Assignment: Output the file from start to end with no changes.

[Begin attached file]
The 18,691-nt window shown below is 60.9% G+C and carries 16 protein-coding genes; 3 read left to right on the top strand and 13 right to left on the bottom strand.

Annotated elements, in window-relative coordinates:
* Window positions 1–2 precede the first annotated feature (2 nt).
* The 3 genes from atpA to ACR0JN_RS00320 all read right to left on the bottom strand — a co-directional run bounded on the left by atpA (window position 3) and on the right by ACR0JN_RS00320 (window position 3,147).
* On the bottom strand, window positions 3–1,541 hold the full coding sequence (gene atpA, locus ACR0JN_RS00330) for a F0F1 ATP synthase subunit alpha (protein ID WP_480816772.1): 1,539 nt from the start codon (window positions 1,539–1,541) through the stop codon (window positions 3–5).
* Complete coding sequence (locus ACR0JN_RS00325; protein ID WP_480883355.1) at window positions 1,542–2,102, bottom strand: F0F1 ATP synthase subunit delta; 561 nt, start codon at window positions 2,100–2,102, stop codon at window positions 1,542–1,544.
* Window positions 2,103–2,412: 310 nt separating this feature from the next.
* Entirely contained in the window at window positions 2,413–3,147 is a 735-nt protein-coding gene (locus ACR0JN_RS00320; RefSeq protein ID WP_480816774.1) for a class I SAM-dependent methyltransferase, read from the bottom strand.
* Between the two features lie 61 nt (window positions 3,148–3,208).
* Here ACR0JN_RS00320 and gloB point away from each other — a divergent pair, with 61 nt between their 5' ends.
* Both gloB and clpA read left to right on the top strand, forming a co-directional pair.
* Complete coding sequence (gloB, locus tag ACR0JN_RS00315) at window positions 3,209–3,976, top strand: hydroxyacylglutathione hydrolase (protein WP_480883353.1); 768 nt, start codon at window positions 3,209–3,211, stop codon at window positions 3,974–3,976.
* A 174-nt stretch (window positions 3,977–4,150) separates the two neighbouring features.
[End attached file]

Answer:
The 18,691-nt window shown below is 60.9% G+C and carries 16 protein-coding genes; 3 read left to right on the top strand and 13 right to left on the bottom strand.

Annotated elements, in window-relative coordinates:
* Window positions 1–2 precede the first annotated feature (2 nt).
* The 3 genes from atpA to ACR0JN_RS00320 all read right to left on the bottom strand — a co-directional run bounded on the left by atpA (window position 3) and on the right by ACR0JN_RS00320 (window position 3,147).
* On the bottom strand, window positions 3–1,541 hold the full coding sequence (gene atpA, locus ACR0JN_RS00330) for a F0F1 ATP synthase subunit alpha (protein ID WP_480816772.1): 1,539 nt from the start codon (window positions 1,539–1,541) through the stop codon (window positions 3–5).
* Complete coding sequence (locus ACR0JN_RS00325; protein ID WP_480883355.1) at window positions 1,542–2,102, bottom strand: F0F1 ATP synthase subunit delta; 561 nt, start codon at window positions 2,100–2,102, stop codon at window positions 1,542–1,544.
* Window positions 2,103–2,412: 310 nt separating this feature from the next.
* Entirely contained in the window at window positions 2,413–3,147 is a 735-nt protein-coding gene (locus ACR0JN_RS00320; RefSeq protein ID WP_480816774.1) for a class I SAM-dependent methyltransferase, read from the bottom strand.
* Between the two features lie 61 nt (window positions 3,148–3,208).
* Here ACR0JN_RS00320 and gloB point away from each other — a divergent pair, with 61 nt between their 5' ends.
* Both gloB and clpA read left to right on the top strand, forming a co-directional pair.
* Complete coding sequence (gloB, locus tag ACR0JN_RS00315) at window positions 3,209–3,976, top strand: hydroxyacylglutathione hydrolase (protein WP_480883353.1); 768 nt, start codon at window positions 3,209–3,211, stop codon at window positions 3,974–3,976.
* A 174-nt stretch (window positions 3,977–4,150) separates the two neighbouring features.